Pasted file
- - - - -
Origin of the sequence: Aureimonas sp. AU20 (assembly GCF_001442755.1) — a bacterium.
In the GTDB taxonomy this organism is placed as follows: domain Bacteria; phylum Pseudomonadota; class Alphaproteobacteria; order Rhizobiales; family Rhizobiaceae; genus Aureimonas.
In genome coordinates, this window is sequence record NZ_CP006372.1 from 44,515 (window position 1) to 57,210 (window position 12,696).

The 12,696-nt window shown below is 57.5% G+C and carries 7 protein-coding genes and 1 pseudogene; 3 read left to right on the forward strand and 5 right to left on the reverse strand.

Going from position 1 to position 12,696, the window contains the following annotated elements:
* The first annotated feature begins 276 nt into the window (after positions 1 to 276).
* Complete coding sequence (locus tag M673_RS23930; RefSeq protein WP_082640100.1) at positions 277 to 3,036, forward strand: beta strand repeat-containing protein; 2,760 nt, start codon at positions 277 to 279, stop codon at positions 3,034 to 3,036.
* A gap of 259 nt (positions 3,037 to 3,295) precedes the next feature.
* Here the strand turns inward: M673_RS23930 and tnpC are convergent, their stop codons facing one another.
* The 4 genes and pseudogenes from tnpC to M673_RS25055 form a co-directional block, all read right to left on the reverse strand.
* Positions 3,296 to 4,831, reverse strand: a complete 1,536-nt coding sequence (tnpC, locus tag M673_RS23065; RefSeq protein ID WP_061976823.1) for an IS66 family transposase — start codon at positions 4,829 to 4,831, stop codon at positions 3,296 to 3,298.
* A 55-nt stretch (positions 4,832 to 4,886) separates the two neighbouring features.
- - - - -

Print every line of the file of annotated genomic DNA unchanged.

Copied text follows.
Origin of the sequence: Aureimonas sp. AU20 (assembly GCF_001442755.1) — a bacterium.
In the GTDB taxonomy this organism is placed as follows: domain Bacteria; phylum Pseudomonadota; class Alphaproteobacteria; order Rhizobiales; family Rhizobiaceae; genus Aureimonas.
In genome coordinates, this window is sequence record NZ_CP006372.1 from 44,515 (window position 1) to 57,210 (window position 12,696).

The 12,696-nt window shown below is 57.5% G+C and carries 7 protein-coding genes and 1 pseudogene; 3 read left to right on the forward strand and 5 right to left on the reverse strand.

Going from position 1 to position 12,696, the window contains the following annotated elements:
* The first annotated feature begins 276 nt into the window (after positions 1 to 276).
* Complete coding sequence (locus tag M673_RS23930; RefSeq protein WP_082640100.1) at positions 277 to 3,036, forward strand: beta strand repeat-containing protein; 2,760 nt, start codon at positions 277 to 279, stop codon at positions 3,034 to 3,036.
* A gap of 259 nt (positions 3,037 to 3,295) precedes the next feature.
* Here the strand turns inward: M673_RS23930 and tnpC are convergent, their stop codons facing one another.
* The 4 genes and pseudogenes from tnpC to M673_RS25055 form a co-directional block, all read right to left on the reverse strand.
* Positions 3,296 to 4,831, reverse strand: a complete 1,536-nt coding sequence (tnpC, locus tag M673_RS23065; RefSeq protein ID WP_061976823.1) for an IS66 family transposase — start codon at positions 4,829 to 4,831, stop codon at positions 3,296 to 3,298.
* A 55-nt stretch (positions 4,832 to 4,886) separates the two neighbouring features.